Narrowing of the sagittal diameter of the cervical canal in the adult spine was confirmed to be a causative factor. Cervical cord neurapraxia was not associated with permanent neurological injury and no permanent morbidity occurred in patients who returned to contact activities. Of the patients returning to contact activities, 35 (56%) experienced a recurrent episode. The risk of recurrence was increased with smaller spinal canal/vertebral body ratio (p < 0.05), smaller disc-level canal diameter (p < 0.05), and less space available for the cord (p < 0.05). There was no correlation between either the classification of the CCN episode or the disease noted on MR imaging and x-ray films and the risk of recurrence.

The authors conclude that: 1) CCN is a transient neurological phenomenon and individuals with uncomplicated CCN may be permitted to return to their previous activity without an increased risk of permanent neurological injury; 2) congenital or degenerative narrowing of the sagittal diameter of the cervical canal is a causative factor; 3) the overall recurrence rate after return to play is 56%; and 4) the risk of recurrence is strongly and inversely correlated with sagittal canal diameter and it is useful in the prediction of future episodes of CCN (p < 0.001). These data will enable the physician to counsel individuals regarding a predicted risk of recurrence based on canal measurements.

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The shaken baby syndrome

A clinical, pathological, and biomechanical study

Ann-Christine Duhaime, Thomas A. Gennarelli, Lawrence E. Thibault, Derek A. Bruce, Susan S. Margulies and Randall Wiser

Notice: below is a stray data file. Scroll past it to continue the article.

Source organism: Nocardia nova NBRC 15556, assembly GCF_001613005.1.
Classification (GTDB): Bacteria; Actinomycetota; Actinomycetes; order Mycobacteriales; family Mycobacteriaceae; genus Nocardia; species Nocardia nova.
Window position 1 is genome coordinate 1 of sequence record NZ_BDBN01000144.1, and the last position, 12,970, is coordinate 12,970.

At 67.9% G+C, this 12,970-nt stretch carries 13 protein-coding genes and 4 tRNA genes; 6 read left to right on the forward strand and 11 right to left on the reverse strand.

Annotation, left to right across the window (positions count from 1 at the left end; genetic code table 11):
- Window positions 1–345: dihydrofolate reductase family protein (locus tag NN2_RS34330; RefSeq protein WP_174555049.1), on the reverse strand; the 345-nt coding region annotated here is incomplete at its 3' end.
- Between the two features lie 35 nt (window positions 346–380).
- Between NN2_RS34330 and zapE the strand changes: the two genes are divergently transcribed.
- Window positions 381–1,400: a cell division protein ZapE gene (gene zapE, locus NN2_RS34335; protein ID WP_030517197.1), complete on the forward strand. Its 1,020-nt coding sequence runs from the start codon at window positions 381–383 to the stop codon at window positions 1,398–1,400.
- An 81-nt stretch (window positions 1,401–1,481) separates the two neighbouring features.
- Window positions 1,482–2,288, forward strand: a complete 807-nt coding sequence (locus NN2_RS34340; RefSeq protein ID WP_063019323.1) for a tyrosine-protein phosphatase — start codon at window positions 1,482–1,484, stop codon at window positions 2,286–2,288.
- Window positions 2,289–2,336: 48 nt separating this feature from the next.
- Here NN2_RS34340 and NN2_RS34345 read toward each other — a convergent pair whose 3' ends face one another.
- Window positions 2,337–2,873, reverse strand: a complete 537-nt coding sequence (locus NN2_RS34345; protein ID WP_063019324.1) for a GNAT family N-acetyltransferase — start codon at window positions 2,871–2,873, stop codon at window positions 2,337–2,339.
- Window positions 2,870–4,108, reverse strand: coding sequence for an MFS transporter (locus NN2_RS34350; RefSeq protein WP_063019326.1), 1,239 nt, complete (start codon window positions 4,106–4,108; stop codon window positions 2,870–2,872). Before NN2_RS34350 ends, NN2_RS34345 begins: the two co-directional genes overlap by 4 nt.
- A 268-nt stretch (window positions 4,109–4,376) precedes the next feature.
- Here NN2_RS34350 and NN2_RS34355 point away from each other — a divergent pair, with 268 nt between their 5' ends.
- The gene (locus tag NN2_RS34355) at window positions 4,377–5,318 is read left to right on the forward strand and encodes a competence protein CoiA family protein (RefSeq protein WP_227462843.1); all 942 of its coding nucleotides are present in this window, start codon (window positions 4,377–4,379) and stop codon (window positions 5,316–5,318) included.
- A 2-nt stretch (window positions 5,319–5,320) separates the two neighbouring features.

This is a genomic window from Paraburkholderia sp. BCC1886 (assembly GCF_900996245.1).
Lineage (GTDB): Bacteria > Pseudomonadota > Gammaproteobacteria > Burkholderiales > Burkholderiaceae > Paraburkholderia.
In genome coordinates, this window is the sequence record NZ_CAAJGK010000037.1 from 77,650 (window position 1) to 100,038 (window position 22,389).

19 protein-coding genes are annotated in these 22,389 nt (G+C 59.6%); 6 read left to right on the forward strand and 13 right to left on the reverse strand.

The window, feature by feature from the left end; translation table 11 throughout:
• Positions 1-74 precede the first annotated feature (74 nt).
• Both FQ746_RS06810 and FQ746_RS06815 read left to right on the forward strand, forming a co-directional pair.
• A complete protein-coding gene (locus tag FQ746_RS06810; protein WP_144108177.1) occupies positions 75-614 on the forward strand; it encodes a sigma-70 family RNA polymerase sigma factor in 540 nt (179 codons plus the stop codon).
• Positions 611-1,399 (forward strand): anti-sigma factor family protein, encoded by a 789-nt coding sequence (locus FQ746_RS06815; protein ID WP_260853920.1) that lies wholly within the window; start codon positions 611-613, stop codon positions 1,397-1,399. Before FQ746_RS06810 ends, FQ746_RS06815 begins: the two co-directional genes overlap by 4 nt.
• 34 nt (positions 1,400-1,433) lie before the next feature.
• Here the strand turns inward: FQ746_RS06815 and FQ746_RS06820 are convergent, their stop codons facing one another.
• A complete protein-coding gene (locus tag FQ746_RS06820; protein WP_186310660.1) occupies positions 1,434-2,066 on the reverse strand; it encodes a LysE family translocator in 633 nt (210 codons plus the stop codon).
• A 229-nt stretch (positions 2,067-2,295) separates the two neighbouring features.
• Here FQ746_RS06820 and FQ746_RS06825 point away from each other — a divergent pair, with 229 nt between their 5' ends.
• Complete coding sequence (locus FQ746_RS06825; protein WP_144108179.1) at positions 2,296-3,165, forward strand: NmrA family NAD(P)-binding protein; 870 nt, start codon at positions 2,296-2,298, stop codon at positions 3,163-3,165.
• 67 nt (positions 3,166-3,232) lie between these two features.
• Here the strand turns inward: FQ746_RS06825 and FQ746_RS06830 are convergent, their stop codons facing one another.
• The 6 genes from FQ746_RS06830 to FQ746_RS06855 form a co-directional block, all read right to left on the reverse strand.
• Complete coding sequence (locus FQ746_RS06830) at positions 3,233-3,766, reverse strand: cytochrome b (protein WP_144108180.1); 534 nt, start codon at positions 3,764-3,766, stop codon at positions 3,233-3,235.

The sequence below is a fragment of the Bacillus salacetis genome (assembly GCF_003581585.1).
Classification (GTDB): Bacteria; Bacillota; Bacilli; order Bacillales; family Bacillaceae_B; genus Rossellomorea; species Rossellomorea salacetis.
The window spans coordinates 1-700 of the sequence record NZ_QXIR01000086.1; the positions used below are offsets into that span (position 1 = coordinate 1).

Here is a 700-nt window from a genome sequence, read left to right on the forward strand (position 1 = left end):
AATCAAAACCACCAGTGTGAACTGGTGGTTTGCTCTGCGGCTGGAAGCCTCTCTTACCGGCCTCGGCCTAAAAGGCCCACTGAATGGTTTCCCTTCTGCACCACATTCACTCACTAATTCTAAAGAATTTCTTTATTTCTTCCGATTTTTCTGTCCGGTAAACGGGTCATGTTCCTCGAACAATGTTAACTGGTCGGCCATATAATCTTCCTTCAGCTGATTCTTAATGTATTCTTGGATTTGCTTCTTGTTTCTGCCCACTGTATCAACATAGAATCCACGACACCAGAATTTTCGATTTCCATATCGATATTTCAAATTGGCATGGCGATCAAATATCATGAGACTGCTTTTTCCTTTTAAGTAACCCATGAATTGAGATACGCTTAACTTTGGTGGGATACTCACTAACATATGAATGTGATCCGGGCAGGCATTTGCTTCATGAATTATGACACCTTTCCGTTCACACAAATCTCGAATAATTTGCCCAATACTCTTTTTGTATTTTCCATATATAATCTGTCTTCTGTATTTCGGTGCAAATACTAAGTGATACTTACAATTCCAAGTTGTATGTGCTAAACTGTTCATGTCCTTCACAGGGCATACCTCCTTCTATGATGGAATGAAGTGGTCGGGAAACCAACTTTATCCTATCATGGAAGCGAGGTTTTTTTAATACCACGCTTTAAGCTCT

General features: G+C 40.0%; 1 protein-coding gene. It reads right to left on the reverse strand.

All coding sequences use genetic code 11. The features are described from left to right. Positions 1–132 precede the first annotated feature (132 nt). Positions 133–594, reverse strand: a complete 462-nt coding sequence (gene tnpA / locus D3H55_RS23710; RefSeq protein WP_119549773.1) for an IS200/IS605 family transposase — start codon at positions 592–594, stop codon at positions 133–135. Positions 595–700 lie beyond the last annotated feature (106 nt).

✓ Because a history of shaking is often lacking in the so-called “shaken baby syndrome,” diagnosis is usually based on a constellation of clinical and radiographic findings. Forty-eight cases of infants and young children with this diagnosis seen between 1978 and 1985 at the Children's Hospital of Philadelphia were reviewed. All patients had a presenting history thought to be suspicious for child abuse, and either retinal hemorrhages with subdural or subarachnoid hemorrhages or a computerized tomography scan showing subdural or subarachnoid hemorrhages with interhemispheric blood. The physical examination and presence of associated trauma were analyzed; autopsy findings for the 13 fatalities were reviewed. All fatal cases had signs of blunt impact to the head, although in more than half of them these findings were noted only at autopsy. All deaths were associated with uncontrollably increased intracranial pressure.

Models of 1-month-old infants with various neck and skull parameters were instrumented with accelerometers and shaken and impacted against padded or unpadded surfaces. Angular accelerations for shakes were smaller than those for impacts by a factor of 50. All shakes fell below injury thresholds established for subhuman primates scaled for the same brain mass, while impacts spanned concussion, subdural hematoma, and diffuse axonal injury ranges. It was concluded that severe head injuries commonly diagnosed as shaking injuries require impact to occur and that shaking alone in an otherwise normal baby is unlikely to cause the shaken baby syndrome.